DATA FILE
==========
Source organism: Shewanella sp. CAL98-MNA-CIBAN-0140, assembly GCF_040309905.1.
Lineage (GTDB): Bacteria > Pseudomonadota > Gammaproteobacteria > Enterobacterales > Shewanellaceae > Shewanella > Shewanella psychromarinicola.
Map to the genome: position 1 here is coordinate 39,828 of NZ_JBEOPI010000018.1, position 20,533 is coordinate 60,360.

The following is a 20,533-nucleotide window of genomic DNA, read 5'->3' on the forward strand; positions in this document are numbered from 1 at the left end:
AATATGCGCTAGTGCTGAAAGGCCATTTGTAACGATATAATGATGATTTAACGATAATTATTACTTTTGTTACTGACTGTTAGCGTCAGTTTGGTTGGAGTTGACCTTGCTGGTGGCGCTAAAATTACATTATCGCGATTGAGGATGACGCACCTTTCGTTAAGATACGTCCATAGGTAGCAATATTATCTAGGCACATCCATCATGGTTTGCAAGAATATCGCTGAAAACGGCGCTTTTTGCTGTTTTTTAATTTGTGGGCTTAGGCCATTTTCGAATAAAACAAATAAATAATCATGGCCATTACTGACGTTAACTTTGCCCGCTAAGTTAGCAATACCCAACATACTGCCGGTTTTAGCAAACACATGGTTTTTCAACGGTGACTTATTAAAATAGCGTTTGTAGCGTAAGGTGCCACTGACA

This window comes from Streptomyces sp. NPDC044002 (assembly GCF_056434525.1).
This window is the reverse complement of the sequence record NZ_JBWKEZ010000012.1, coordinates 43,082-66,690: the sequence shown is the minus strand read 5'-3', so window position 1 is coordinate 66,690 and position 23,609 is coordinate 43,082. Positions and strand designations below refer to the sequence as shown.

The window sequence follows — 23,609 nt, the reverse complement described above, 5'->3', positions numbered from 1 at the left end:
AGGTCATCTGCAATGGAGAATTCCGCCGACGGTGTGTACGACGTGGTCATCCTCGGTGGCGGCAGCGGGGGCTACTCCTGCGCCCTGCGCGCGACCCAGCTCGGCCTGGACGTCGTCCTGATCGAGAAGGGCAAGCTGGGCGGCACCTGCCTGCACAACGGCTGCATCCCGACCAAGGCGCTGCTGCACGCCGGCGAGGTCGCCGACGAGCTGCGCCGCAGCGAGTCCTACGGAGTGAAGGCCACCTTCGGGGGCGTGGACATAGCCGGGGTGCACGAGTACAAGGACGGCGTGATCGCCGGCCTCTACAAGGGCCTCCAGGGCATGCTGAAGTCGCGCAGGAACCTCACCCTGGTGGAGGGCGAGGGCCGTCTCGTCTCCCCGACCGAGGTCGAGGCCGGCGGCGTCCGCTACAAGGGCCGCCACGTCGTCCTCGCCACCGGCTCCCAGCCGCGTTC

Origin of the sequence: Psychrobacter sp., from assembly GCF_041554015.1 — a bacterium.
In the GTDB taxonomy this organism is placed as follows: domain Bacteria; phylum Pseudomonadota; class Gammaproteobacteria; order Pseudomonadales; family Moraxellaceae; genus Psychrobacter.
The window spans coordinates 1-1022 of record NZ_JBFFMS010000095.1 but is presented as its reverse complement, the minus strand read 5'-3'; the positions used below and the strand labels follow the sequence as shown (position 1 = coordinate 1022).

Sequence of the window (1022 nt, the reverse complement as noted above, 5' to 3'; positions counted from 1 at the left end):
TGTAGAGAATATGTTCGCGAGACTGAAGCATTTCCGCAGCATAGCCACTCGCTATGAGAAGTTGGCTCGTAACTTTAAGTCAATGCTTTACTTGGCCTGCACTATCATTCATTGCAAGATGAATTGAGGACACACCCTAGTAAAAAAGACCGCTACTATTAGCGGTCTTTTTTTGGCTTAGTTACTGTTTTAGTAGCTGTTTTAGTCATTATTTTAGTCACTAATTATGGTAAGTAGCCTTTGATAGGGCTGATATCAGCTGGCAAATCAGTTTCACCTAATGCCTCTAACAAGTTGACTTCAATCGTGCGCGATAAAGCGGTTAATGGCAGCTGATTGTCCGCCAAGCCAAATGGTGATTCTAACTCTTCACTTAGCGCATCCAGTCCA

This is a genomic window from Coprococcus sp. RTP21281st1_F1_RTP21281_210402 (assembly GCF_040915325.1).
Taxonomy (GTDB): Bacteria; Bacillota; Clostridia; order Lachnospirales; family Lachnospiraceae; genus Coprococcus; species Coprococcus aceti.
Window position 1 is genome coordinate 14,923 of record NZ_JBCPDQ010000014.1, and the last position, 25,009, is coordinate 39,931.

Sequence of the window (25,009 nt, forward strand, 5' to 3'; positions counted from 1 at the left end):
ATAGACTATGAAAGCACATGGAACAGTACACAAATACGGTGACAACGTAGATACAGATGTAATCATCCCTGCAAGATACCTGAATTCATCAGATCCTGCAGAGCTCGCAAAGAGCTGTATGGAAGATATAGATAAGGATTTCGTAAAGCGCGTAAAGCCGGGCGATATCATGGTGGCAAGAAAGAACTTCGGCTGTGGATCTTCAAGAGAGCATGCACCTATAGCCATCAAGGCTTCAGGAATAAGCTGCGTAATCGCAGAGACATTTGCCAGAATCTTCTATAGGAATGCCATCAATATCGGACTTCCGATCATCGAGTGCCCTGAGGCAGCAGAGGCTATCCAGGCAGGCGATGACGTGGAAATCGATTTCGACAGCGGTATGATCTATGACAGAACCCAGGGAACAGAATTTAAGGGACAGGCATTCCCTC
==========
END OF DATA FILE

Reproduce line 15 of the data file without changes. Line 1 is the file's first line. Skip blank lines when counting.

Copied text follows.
This is a genomic window from Coprococcus sp. RTP21281st1_F1_RTP21281_210402 (assembly GCF_040915325.1).